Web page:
Read the rest of his piece here. As I say: 'We must honour this extraordinary and extraordinarily generous man.' (See all the short tributes here.)
Patricia Farrell’s visual tribute alerts us to the other media (image and video) also represented, here.

It is great to see two wily and incisive poems by Roy Fisher here, and sad but gratifying to read Lee Harwood’s prose tribute, one of the last things he must have written, here.

Robert Sheppard 

PS It must be trhe season of festschrifts. See here

Wednesday, November 18, 2015

Robert Sheppard History or Sleep: the first review by Clark Allison

may be read on Stride here. 'The Advert of Itself: Some Notes on Robert Sheppard's History or Sleep'.

More on the book here.(And a second review here.)

Tuesday, November 17, 2015

An Educated Desire - For Robert Sheppard at Sixty (KFS; published 14th November 2015)

With a book out with this sub-title, I can't deny it. (More here on 60!)

This festschrift, mainly edited by Scott Thurston with the help of Patricia Farrell, and published by Alec Newman's Knives Forks and Spoons Press, is now out. There are 66 contributors, I think, and I am supremely and humbly moved by these editings, productions and contributions. (It's a great anthology of contemporary poetry.) I will contact each individually, of course, but that will take time (I'm very busy). And perhaps I'll respond to the book more fully here.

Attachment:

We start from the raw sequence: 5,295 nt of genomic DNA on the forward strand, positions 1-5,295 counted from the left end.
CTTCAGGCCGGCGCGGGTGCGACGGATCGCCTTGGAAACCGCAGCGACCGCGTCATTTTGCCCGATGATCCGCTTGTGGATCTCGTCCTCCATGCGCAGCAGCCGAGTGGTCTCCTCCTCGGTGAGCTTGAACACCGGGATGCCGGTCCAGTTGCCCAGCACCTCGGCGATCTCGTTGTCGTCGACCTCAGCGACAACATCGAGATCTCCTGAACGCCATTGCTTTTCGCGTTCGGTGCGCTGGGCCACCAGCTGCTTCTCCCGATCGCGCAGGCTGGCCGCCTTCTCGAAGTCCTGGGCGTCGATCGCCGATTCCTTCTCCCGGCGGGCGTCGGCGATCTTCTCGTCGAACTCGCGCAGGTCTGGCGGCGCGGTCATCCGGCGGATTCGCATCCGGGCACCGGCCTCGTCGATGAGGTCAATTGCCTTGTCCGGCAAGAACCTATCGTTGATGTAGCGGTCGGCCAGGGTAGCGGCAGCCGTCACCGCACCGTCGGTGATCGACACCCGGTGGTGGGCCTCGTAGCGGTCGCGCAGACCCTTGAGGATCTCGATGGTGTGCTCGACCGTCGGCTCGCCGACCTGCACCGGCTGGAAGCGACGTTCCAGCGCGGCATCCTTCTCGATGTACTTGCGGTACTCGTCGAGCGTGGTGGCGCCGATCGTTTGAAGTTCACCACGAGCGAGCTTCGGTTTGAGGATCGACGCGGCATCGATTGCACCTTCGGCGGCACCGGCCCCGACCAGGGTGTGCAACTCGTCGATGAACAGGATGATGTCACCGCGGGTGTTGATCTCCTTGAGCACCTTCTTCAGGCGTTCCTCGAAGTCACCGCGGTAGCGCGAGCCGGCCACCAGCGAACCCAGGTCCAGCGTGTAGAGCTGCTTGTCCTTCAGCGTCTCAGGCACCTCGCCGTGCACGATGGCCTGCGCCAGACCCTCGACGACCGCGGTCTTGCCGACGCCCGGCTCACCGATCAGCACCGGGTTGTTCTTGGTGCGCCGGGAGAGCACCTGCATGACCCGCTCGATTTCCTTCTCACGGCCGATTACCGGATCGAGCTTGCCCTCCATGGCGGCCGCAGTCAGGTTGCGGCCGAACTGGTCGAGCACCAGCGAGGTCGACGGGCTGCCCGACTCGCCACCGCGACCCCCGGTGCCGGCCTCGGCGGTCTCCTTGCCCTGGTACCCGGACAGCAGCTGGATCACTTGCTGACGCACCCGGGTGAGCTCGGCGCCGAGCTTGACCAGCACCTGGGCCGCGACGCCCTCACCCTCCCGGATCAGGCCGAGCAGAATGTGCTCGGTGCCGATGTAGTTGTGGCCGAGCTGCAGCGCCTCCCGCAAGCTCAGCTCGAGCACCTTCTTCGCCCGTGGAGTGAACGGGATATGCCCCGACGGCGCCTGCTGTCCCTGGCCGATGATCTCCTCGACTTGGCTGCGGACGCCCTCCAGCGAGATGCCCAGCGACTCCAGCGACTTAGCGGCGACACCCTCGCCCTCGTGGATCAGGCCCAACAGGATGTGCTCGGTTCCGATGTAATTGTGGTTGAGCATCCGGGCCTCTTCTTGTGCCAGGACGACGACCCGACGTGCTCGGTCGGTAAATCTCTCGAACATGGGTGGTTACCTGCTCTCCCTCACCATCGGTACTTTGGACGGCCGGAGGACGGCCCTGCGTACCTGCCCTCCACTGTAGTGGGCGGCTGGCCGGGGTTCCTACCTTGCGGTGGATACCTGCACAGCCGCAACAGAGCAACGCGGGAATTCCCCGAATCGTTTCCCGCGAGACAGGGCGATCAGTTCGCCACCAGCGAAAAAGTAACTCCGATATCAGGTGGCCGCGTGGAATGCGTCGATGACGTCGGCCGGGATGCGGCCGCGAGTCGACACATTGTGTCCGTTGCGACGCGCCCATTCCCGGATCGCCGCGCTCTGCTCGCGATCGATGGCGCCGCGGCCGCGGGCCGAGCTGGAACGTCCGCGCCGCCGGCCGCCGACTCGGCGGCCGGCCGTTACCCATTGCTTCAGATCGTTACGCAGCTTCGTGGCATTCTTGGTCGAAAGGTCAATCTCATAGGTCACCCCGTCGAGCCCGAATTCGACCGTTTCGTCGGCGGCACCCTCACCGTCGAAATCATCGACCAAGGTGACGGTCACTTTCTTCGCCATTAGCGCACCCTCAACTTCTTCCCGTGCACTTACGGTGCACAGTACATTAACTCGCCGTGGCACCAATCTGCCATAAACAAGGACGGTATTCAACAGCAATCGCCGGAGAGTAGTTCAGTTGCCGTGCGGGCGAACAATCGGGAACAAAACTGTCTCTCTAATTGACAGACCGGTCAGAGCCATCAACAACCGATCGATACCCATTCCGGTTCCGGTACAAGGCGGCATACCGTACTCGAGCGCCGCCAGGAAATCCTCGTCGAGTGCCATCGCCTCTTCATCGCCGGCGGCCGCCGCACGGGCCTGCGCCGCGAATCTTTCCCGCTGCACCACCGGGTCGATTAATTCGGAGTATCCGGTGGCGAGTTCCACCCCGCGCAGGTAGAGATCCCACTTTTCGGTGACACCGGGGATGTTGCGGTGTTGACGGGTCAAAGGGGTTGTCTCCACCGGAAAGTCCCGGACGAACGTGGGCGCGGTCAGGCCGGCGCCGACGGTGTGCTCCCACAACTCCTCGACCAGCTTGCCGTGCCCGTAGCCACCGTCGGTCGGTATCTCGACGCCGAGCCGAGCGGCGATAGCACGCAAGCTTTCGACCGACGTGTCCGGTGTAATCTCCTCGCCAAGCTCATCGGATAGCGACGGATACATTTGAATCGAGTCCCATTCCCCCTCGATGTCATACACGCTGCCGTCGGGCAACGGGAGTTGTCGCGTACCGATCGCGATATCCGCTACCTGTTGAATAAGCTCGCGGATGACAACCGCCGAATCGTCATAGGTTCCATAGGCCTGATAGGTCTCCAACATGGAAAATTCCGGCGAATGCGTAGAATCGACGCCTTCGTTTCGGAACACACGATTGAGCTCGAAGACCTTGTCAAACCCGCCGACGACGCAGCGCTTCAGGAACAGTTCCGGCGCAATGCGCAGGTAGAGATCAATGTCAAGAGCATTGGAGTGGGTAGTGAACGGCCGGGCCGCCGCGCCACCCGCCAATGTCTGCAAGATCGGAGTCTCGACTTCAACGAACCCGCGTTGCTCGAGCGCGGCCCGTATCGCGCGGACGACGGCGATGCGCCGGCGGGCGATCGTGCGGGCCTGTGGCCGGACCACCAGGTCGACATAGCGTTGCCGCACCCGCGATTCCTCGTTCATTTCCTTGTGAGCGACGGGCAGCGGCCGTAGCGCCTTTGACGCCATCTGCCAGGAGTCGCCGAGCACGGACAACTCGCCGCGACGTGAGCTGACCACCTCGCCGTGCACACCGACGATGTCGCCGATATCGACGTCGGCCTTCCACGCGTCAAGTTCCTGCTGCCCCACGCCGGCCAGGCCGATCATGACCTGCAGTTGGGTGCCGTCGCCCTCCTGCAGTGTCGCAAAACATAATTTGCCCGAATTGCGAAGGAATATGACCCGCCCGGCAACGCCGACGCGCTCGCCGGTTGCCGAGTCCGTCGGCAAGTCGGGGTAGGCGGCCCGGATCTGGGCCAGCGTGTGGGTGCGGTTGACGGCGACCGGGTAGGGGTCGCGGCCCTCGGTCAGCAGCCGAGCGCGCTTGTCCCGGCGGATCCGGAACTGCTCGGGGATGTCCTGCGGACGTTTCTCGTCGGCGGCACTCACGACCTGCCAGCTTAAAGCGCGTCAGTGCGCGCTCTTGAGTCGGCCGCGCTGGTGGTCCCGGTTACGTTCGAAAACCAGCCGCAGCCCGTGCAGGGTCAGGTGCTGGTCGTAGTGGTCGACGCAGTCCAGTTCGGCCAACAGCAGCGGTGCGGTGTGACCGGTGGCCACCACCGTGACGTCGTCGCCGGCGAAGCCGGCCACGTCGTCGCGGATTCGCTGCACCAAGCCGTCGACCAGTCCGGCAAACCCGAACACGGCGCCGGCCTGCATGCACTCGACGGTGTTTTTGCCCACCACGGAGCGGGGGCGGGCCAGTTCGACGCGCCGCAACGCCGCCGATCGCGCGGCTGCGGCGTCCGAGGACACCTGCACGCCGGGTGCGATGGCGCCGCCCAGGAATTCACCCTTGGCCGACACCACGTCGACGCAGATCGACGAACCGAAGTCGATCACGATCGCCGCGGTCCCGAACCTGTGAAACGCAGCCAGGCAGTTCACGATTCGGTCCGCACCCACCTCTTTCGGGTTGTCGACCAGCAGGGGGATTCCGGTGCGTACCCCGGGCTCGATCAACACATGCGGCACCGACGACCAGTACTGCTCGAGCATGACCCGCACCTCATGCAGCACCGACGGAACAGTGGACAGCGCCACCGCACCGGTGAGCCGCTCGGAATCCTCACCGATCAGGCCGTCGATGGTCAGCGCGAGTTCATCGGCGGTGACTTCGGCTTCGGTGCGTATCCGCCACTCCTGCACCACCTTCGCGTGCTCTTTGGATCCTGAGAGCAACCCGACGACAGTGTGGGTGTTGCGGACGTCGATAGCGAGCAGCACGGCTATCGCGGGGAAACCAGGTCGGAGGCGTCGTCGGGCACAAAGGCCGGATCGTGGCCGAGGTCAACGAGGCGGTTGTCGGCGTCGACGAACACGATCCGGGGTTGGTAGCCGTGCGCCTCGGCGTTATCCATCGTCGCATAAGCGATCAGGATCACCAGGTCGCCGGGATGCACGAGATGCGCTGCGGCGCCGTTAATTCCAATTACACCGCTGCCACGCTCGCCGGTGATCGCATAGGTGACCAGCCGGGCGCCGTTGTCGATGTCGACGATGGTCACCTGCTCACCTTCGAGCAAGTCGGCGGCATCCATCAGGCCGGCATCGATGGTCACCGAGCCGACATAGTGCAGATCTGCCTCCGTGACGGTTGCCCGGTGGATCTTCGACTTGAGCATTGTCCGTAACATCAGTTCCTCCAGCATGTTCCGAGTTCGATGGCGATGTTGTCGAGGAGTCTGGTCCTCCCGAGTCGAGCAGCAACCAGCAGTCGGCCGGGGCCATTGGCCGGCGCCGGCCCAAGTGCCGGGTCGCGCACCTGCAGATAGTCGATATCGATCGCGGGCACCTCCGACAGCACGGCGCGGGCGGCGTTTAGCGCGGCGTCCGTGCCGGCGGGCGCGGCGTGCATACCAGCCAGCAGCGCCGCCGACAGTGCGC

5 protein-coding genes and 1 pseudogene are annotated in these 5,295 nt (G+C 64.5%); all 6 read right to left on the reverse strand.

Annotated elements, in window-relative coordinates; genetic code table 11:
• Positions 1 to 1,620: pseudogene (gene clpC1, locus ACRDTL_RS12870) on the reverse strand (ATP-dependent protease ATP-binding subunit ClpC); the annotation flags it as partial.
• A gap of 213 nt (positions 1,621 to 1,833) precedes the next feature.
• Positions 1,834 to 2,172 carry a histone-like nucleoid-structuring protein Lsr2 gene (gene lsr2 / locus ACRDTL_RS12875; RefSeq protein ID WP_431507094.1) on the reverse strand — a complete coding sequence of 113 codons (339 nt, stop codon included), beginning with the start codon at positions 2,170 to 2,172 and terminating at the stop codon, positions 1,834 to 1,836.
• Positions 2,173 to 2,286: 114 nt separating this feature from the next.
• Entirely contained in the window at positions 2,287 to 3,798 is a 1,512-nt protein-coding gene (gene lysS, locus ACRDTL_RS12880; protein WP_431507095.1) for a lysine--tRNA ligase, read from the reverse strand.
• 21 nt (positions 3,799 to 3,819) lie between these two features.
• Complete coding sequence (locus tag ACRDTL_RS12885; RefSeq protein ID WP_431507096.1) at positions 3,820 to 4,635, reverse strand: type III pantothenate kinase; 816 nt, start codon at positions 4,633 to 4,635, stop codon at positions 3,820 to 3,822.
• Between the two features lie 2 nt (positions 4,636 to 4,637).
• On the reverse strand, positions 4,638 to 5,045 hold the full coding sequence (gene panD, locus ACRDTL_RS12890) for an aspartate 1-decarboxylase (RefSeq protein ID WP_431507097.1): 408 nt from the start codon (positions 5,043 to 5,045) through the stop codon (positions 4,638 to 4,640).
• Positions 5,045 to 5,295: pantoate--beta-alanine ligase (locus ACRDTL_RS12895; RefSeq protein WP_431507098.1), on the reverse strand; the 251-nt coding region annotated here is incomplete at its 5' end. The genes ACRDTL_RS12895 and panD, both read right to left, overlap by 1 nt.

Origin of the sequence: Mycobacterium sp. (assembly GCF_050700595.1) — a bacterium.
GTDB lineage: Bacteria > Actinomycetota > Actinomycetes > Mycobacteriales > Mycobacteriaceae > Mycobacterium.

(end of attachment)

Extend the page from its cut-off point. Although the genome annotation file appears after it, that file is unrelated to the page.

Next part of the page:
So a big THANK YOU to all: to Scott, Alec, Patricia, and the contributors.


PS No link to the book yet!

Checking the list of contributors

Monday, November 16, 2015

Sandeep Parmar and Robert Sheppard reading at Storm and Golden Sky Liverpool 27th November 2015

Storm and Golden Sky at the Caledonia

Up the stairs (at the back of the barroom, above the pub name, above) at the Caledonia pub, Catharine Street, in the Georgian Quarter, Liverpool, £5, 7 pm spot-on start!

FRIDAY 27th November 2015

Sandeep Parmar and Robert Sheppard

Sandeep Parmar was born in Nottingham in 1979 and was raised in Southern California. She received her PhD in English Literature from University College London in 2008 on the unpublished autobiographies of the modernist poet Mina Loy. She holds an MA in Creative Writing from the University of East Anglia. She is the Reviews Editor of The Wolf magazine and edited The Collected Poems of Hope Mirrlees for Carcanet Press (2011). Her critical book on Loy, Reading Mina Loy's Autobiographies, appeared from Bloomsbury in 2013. She teaches twentieth-century literature and creative writing at the University of Liverpool. Her books are Eidolon and The Marble Orchard, both from Shearsman.



Robert Sheppard is launching two books tonight, his new History or Sleep: Selected Poems, which covers the full range of his work since 1982, and his autrebiographies, Words Out of Time. He lives in Liverpool, is one of the organisers of Storm and Golden Sky, and is also a literary critic of work generally known as ‘linguistically innovative’. He teaches at Edge Hill University.

New Book: Words Out of Time: Autrebiographies and unwritings:

Newer Book: History or Sleep: Selected Poems:

Newest Book on its way!



European Union of Imaginary Authors:







Licensee Laura before the bar

Storm is run by Nathan Jones, Eleanor Rees, Michael Egan and Robert Sheppard.